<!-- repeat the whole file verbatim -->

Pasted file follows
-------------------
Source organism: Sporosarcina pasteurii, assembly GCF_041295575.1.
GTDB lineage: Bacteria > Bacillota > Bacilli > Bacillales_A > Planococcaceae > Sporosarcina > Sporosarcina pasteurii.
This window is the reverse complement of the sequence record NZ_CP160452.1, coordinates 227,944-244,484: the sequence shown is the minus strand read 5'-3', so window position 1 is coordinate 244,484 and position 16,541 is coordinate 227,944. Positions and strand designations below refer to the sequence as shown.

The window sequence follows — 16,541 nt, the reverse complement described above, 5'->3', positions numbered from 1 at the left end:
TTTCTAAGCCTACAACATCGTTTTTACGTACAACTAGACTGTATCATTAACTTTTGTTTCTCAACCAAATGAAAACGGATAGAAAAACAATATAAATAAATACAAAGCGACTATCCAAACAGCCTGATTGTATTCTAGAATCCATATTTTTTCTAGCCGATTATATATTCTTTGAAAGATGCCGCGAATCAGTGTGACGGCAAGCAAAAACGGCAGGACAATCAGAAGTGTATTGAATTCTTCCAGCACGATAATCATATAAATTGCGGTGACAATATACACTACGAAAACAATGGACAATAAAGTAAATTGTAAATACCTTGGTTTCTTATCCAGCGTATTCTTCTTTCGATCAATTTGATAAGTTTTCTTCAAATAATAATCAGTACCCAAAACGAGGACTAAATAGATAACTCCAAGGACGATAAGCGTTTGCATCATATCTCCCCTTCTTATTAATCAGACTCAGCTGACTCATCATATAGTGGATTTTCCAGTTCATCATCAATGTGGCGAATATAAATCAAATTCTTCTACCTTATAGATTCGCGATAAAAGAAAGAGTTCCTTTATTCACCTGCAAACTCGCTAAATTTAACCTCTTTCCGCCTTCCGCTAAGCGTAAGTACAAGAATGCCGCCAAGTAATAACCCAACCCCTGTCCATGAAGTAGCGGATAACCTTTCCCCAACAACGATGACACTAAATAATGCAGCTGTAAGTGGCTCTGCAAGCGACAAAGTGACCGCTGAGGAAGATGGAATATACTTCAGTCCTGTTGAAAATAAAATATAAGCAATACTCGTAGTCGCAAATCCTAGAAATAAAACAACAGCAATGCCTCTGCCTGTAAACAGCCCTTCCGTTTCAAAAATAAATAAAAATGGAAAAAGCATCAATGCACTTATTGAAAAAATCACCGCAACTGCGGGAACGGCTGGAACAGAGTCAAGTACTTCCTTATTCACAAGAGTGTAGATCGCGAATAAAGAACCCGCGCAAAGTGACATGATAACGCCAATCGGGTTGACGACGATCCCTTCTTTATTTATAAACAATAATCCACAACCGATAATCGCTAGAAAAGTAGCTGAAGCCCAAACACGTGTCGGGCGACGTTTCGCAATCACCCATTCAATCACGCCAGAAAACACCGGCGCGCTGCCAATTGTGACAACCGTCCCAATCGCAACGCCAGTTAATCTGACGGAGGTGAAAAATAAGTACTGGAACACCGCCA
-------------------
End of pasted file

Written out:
Source organism: Sporosarcina pasteurii, assembly GCF_041295575.1.
GTDB lineage: Bacteria > Bacillota > Bacilli > Bacillales_A > Planococcaceae > Sporosarcina > Sporosarcina pasteurii.
This window is the reverse complement of the sequence record NZ_CP160452.1, coordinates 227,944-244,484: the sequence shown is the minus strand read 5'-3', so window position 1 is coordinate 244,484 and position 16,541 is coordinate 227,944. Positions and strand designations below refer to the sequence as shown.

The window sequence follows — 16,541 nt, the reverse complement described above, 5'->3', positions numbered from 1 at the left end:
TTTCTAAGCCTACAACATCGTTTTTACGTACAACTAGACTGTATCATTAACTTTTGTTTCTCAACCAAATGAAAACGGATAGAAAAACAATATAAATAAATACAAAGCGACTATCCAAACAGCCTGATTGTATTCTAGAATCCATATTTTTTCTAGCCGATTATATATTCTTTGAAAGATGCCGCGAATCAGTGTGACGGCAAGCAAAAACGGCAGGACAATCAGAAGTGTATTGAATTCTTCCAGCACGATAATCATATAAATTGCGGTGACAATATACACTACGAAAACAATGGACAATAAAGTAAATTGTAAATACCTTGGTTTCTTATCCAGCGTATTCTTCTTTCGATCAATTTGATAAGTTTTCTTCAAATAATAATCAGTACCCAAAACGAGGACTAAATAGATAACTCCAAGGACGATAAGCGTTTGCATCATATCTCCCCTTCTTATTAATCAGACTCAGCTGACTCATCATATAGTGGATTTTCCAGTTCATCATCAATGTGGCGAATATAAATCAAATTCTTCTACCTTATAGATTCGCGATAAAAGAAAGAGTTCCTTTATTCACCTGCAAACTCGCTAAATTTAACCTCTTTCCGCCTTCCGCTAAGCGTAAGTACAAGAATGCCGCCAAGTAATAACCCAACCCCTGTCCATGAAGTAGCGGATAACCTTTCCCCAACAACGATGACACTAAATAATGCAGCTGTAAGTGGCTCTGCAAGCGACAAAGTGACCGCTGAGGAAGATGGAATATACTTCAGTCCTGTTGAAAATAAAATATAAGCAATACTCGTAGTCGCAAATCCTAGAAATAAAACAACAGCAATGCCTCTGCCTGTAAACAGCCCTTCCGTTTCAAAAATAAATAAAAATGGAAAAAGCATCAATGCACTTATTGAAAAAATCACCGCAACTGCGGGAACGGCTGGAACAGAGTCAAGTACTTCCTTATTCACAAGAGTGTAGATCGCGAATAAAGAACCCGCGCAAAGTGACATGATAACGCCAATCGGGTTGACGACGATCCCTTCTTTATTTATAAACAATAATCCACAACCGATAATCGCTAGAAAAGTAGCTGAAGCCCAAACACGTGTCGGGCGACGTTTCGCAATCACCCATTCAATCACGCCAGAAAACACCGGCGCGCTGCCAATTGTGACAACCGTCCCAATCGCAACGCCAGTTAATCTGACGGAGGTGAAAAATAAGTACTGGAACACCGCCA